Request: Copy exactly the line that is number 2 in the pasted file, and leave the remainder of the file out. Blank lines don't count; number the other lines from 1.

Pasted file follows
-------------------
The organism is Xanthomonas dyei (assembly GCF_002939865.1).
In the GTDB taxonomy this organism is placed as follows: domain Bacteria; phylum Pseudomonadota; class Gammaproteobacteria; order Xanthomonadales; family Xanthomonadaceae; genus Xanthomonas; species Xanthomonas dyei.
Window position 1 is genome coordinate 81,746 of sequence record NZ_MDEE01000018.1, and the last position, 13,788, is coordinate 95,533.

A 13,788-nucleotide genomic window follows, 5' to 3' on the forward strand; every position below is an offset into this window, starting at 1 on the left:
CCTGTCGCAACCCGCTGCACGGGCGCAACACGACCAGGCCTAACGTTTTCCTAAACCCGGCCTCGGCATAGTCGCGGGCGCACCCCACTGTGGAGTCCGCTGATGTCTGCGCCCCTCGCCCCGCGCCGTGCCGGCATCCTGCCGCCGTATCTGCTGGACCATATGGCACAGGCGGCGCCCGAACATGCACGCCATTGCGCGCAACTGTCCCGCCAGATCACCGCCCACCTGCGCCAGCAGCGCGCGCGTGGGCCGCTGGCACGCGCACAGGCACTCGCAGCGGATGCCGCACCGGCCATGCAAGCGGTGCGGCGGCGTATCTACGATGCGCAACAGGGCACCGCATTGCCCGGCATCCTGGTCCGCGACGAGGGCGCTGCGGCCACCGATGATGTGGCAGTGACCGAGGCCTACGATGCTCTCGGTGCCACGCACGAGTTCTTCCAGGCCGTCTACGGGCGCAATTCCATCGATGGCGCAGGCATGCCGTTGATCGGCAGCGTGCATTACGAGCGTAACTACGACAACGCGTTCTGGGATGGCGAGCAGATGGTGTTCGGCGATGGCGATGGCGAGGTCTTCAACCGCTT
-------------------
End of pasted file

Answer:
In the GTDB taxonomy this organism is placed as follows: domain Bacteria; phylum Pseudomonadota; class Gammaproteobacteria; order Xanthomonadales; family Xanthomonadaceae; genus Xanthomonas; species Xanthomonas dyei.